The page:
Canalfront Park in Lewes receives sustainability award

City, Andropogon cited for forward-thinking project
November 3, 2011

The Canalfront Park in Lewes has received the American Institute of Architects, Delaware chapter, 2011 Sustainability Award. William Lenihan of Tevebaugh Associates, president-elect of the architects group, presented the award to Lewes Mayor Jim Ford and José Almiñana of Andropogon Ecological Design and Planning during the AIA Delaware Annual meeting Oct. 20 at University of Delaware’s College of Earth, Ocean and Environment in Lewes.

In his presentation, Lenihan said: “The Canalfront Park is significant because it connects the city to the harbor with beautiful green space.  It reduced the original amount of impervious surface and includes a storm water management system, which reduces the run-off into the canal by 85 percent.  To reduce the amount of contaminants which enter the canal,” said Lenihan, “the boat launch was relocated.  The active rain gardens, thousands of plantings and tidal pond showcase the local biology and better the air and water quality of this unique environment.”

Ford and Almiñana accepted the award on behalf of the City of Lewes and Andropogon.

“The park is innovative but hopefully not unique. It is a source of pride and shows a sustainability which demonstrates the direction the whole community is going,” said Ford. “The park was 10 years in the making and involved almost every facet of the community dating back to the efforts of Mayor George H.P. Smith and so many others in the town.”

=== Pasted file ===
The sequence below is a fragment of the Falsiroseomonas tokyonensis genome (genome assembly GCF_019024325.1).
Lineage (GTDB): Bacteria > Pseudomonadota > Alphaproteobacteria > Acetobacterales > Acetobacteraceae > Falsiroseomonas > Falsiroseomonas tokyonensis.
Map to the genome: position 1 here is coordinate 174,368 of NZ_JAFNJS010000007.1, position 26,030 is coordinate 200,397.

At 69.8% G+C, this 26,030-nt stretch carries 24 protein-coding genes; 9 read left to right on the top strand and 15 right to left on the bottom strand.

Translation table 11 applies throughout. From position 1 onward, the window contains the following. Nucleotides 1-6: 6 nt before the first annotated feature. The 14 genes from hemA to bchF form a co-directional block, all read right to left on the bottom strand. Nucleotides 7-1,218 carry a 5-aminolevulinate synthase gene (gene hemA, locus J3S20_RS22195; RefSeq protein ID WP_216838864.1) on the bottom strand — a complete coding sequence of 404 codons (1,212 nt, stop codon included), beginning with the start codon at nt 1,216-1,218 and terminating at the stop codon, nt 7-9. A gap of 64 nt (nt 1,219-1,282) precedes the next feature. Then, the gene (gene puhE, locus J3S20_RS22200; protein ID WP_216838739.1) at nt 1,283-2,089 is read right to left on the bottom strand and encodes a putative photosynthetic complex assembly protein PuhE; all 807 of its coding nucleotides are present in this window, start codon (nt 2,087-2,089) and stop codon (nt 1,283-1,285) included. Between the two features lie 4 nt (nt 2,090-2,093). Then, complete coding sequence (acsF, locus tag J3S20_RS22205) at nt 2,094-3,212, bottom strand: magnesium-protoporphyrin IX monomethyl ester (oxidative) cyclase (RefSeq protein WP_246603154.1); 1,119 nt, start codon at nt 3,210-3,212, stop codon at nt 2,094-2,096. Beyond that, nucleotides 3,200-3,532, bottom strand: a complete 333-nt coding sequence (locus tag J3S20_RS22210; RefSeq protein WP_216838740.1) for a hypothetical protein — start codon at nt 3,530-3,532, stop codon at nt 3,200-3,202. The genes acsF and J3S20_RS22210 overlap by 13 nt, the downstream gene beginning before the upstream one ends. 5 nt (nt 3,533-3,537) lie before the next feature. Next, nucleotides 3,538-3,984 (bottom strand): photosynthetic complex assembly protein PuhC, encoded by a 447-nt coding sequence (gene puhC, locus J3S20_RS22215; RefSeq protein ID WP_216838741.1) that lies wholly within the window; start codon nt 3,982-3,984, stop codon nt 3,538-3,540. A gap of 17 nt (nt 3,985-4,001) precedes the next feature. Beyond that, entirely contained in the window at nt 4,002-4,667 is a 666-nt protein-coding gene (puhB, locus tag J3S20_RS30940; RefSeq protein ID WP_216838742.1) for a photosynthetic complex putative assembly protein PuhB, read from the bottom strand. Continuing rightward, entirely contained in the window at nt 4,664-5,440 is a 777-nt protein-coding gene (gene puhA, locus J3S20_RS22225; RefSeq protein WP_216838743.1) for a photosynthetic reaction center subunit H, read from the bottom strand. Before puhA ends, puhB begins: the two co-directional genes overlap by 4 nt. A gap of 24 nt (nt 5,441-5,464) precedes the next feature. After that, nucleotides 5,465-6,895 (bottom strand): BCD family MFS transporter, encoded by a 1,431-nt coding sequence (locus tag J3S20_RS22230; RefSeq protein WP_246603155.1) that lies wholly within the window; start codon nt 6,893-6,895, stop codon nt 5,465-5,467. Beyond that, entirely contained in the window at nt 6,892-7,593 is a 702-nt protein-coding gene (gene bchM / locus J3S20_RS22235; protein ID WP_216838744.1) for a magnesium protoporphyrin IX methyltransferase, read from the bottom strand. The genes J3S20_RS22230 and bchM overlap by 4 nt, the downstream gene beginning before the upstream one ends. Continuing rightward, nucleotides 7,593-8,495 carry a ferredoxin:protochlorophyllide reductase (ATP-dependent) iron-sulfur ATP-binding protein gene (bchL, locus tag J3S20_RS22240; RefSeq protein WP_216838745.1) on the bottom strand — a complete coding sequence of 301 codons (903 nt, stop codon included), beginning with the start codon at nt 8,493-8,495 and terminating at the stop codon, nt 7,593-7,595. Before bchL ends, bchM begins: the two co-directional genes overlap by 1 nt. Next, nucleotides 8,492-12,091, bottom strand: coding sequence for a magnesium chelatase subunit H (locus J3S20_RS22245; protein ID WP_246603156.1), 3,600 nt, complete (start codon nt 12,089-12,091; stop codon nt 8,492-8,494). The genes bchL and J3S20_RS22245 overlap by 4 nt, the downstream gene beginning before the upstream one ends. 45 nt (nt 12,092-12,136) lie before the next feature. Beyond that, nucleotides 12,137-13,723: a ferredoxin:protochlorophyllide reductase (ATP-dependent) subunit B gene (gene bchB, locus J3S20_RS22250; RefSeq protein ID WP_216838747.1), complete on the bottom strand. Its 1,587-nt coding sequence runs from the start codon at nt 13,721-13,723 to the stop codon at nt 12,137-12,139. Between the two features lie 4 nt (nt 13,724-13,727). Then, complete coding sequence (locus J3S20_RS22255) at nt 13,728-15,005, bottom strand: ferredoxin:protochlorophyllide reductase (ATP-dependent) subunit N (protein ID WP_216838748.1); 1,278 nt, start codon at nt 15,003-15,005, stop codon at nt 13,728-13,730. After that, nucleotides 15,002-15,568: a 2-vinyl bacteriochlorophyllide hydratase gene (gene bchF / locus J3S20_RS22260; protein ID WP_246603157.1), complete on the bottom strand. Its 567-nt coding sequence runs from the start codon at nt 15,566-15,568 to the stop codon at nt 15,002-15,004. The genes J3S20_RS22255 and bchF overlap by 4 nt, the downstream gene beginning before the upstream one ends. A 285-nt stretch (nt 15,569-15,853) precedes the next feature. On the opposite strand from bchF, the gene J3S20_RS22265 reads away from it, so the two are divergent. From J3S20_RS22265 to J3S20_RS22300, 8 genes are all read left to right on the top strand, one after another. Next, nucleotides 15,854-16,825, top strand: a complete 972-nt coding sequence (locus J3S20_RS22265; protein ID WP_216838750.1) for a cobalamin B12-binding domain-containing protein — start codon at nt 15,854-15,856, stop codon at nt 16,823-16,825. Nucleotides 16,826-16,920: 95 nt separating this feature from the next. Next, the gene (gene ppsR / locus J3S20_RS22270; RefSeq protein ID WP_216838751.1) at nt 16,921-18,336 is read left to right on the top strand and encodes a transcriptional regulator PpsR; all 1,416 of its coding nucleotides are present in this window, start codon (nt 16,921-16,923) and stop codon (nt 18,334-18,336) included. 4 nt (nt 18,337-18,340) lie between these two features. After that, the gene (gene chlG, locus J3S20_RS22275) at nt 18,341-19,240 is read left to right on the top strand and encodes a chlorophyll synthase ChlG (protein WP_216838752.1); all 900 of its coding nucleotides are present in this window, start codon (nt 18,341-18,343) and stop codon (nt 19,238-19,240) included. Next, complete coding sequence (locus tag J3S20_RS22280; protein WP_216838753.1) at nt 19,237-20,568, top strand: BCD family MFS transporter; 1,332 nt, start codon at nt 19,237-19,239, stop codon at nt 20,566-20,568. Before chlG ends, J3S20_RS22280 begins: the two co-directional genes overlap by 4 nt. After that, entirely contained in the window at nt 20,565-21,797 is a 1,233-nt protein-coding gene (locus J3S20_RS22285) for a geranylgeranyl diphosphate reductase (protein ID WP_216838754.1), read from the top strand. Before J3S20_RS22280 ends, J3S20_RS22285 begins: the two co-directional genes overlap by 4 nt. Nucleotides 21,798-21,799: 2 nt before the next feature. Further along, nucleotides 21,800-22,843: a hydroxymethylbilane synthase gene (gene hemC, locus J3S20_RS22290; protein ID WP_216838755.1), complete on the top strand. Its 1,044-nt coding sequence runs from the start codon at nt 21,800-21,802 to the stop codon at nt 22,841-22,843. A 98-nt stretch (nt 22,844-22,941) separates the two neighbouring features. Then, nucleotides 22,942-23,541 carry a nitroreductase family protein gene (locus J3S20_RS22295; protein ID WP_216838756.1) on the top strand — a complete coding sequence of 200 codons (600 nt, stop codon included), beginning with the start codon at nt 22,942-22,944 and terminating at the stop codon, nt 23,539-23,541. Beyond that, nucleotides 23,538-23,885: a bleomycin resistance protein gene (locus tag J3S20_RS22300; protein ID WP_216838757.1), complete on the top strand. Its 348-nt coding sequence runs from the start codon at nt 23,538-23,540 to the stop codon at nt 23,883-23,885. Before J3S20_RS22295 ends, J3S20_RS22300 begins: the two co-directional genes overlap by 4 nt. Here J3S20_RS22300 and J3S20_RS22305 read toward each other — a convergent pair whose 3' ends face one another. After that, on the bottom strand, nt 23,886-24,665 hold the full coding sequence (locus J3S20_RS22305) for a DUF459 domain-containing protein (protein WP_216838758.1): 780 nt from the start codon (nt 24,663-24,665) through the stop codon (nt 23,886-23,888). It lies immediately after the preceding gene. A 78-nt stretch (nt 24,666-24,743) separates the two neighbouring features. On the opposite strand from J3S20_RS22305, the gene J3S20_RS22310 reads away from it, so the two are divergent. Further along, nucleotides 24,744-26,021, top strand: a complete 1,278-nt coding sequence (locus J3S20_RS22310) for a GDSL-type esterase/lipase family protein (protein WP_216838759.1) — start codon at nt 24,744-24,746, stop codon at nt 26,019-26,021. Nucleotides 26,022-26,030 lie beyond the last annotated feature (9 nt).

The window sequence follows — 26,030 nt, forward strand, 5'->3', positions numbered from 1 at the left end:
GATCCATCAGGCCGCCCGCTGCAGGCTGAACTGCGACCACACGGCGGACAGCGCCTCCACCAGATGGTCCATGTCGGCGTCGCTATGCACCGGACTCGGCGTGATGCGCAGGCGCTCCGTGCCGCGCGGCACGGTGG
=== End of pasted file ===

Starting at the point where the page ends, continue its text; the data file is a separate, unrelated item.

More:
Almiñana, a principal at Andropogon, was quick to point out that it was the Andropogon team, not himself, who designed and saw the Canalfront Project through to completion.  He mentioned Teresa Durkin of Andropogon, Pres Lee who served as liaison between Lewes and Andropogon, and Martin Troutman for their design and engineering efforts.

“Projects like the Canalfront Park weave man and nature together for the benefit of both,” said Almiñana.

He cautioned the community to come up with a dedicated funding source to take care of the stewardship component of the park.  “Green infrastructure needs an operator, just like a sewage treatment plant.  You wouldn’t design a sewage treatment plant without an operator. Unlike buildings, landscapes have a time dimension. What is needed now is focus on the post-occupational operation of the park and its ecosystems as they evolve.”

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